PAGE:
At last, what appears to be some reasonable criticism of high street quackery in the Daily Mail…
Well, it sort of starts out OK with a report as follows:
… according to a report in Psychiatric Bulletin, health shops give out bad advice on depression and they offer a range of useless stuff, including the cruel-sounding cat’s claw, when only one of their products, St John’s Wort, is scientifically proved to have any antidepressant effect.
Great – an expose of the nonsense dished out in heath food shops. Our intrepid investigative journalist, Jill Parkin, then sets out to do her own research and pops into her own local health food shop with the following hilarious observation…
Inside, what an aroma! It’s licorice stick, ageing raspberry leaf tea and, most distinctive of all, people who use natural deodorants. They’re about as effective on sweat as cat’s claw on depression.
Unfortunately, whilst amusing, this is about as far as the article goes in criticising the herb dealers. The overall impression from this article is that what is wrong with these shops is not that they are bordering on the fraudulent and dangerous with unsupported and dubious claims for all sorts of shit, but that these shops are not commercial enough with smart staff, good lighting and proper consumer-orientated goods. The article implies that all staff in places like Holland and Barrett are miserable, unwashed, butch lesbians and so have little to offer good-old Middle-England Daily Hate readers.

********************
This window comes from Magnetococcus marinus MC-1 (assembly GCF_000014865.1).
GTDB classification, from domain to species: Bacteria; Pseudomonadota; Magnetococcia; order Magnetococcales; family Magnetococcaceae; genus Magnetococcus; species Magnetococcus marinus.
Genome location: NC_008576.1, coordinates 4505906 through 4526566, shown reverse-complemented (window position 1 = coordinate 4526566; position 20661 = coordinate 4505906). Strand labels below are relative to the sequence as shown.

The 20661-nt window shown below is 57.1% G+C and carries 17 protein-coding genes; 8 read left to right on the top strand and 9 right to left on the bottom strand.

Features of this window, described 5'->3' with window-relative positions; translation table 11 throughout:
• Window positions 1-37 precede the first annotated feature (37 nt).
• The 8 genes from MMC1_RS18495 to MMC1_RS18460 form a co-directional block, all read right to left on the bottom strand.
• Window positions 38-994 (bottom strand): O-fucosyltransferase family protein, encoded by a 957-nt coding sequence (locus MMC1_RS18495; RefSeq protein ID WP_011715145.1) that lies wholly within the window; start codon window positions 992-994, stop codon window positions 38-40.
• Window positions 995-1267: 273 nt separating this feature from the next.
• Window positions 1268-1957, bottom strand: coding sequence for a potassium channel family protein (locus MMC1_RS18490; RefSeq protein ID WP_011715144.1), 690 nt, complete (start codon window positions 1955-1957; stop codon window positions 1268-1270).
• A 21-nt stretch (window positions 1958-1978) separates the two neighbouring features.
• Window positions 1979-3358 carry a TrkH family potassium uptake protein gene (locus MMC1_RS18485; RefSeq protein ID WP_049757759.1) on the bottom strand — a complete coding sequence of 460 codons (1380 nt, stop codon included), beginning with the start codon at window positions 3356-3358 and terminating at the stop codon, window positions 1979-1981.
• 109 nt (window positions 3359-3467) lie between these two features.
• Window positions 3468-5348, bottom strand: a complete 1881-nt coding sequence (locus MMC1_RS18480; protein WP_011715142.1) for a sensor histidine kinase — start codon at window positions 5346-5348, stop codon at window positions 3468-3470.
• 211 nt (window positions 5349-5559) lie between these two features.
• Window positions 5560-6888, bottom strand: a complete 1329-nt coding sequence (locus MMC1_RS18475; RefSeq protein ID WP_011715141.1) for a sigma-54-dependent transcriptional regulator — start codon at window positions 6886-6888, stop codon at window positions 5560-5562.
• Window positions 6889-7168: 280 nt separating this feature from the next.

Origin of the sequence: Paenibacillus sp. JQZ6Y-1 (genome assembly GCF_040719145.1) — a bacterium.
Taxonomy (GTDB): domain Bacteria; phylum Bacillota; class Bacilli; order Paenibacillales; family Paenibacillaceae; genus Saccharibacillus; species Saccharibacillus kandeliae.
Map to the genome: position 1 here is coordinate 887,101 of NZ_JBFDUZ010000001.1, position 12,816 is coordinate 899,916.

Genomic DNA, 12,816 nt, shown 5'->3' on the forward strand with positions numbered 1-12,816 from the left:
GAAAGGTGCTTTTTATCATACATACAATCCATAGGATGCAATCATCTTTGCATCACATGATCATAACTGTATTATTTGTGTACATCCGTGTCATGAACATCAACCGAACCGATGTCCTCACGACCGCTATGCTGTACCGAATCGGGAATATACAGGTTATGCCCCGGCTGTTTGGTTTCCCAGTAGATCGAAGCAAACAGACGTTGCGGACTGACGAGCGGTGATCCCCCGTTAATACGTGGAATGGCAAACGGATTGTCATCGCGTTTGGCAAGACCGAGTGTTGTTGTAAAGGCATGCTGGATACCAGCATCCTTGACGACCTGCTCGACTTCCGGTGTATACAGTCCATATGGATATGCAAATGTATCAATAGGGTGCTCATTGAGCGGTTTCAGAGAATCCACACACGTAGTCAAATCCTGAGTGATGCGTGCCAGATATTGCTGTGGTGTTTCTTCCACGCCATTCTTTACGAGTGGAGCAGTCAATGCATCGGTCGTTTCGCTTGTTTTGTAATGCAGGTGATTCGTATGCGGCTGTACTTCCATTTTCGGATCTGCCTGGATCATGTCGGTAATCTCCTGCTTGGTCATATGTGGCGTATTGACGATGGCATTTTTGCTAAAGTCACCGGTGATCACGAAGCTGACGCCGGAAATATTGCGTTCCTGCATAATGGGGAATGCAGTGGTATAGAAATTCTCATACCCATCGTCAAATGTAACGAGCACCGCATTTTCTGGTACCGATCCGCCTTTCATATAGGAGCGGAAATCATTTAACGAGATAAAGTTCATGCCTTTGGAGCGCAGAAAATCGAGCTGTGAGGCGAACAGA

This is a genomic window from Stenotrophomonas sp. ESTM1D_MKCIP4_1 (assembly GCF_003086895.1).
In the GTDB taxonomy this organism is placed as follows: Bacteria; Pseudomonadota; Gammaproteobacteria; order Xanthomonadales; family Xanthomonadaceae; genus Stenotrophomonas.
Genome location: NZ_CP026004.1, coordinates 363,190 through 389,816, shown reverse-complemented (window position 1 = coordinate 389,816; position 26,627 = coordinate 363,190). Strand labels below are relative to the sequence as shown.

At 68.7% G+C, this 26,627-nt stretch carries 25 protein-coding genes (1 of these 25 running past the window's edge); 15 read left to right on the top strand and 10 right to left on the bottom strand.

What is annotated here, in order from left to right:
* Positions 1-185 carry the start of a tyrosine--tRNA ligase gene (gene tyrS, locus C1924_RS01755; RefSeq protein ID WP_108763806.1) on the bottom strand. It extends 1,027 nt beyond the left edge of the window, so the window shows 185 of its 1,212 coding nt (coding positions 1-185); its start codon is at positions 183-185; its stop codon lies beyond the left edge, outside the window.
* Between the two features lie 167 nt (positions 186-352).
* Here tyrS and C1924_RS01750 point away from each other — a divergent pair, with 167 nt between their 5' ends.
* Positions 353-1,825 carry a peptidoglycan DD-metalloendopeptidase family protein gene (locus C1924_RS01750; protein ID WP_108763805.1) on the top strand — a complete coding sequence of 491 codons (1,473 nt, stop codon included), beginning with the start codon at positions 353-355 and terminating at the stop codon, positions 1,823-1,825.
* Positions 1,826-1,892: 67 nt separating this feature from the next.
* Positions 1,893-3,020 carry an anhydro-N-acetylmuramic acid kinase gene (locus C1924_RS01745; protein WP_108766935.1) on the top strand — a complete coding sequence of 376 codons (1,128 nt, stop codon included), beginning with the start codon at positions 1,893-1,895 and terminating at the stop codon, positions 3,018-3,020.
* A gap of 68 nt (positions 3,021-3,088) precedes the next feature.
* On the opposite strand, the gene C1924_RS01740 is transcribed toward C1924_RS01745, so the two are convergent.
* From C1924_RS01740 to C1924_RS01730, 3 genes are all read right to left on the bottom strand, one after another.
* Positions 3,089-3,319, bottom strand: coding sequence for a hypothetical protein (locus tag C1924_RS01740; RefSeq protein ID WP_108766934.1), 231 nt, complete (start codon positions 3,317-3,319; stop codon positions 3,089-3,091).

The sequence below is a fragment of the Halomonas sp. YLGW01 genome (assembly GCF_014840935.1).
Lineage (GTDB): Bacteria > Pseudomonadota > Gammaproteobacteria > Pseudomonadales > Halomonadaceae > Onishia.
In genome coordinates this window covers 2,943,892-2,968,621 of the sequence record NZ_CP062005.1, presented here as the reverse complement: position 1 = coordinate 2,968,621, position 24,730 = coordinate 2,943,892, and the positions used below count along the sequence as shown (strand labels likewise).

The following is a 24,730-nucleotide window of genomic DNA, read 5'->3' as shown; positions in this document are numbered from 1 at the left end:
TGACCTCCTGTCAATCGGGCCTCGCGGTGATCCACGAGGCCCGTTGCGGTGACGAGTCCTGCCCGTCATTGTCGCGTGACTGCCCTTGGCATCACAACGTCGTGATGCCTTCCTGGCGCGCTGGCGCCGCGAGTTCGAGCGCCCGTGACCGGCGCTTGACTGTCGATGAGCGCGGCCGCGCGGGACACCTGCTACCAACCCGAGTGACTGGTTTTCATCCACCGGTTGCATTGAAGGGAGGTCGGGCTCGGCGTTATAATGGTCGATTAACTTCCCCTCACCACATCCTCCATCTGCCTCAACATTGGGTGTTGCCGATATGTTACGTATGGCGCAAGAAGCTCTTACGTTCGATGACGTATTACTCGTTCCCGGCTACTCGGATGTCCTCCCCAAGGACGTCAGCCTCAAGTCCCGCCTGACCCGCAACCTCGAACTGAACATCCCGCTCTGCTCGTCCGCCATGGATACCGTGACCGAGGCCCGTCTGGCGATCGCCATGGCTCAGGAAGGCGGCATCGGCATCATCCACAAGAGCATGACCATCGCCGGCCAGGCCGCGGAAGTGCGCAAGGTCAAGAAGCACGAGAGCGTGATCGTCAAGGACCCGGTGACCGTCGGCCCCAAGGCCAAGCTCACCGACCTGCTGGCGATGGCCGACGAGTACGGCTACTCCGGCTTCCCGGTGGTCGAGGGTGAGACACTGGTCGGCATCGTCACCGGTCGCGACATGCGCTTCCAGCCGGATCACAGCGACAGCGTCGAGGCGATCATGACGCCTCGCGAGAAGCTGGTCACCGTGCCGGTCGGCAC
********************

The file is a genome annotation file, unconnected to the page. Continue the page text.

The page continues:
By trying to be funny and mocking the cardboard-eating hippy end of the health fraud industry, a really important story slips by – that going to these shops to treat depression is likely to end with the customer being ripped-off and with a potentially dangerous illness left untreated. The good old Daily Mail readers’ comments at the end show how the story has gone down, and it is not as intended…
I’ve been a regular at health food shops for years, and have never come across anything like the above. These shops serve a purpose while the supermarkets slowly catch up. Long may they thrive.- Loveday , Oxford
The story is more of a call to make quackery more commercialised than an expose on the utter lack of credibility that these ‘tofu-pushers’ have. By providing and ‘alternative’ for people with depression and by not being honest about the efficacy of what they offer, the Health Food scammers are causing misery. Still, I must remember the ‘people who use natural deodorants’ gag.
Leave a Reply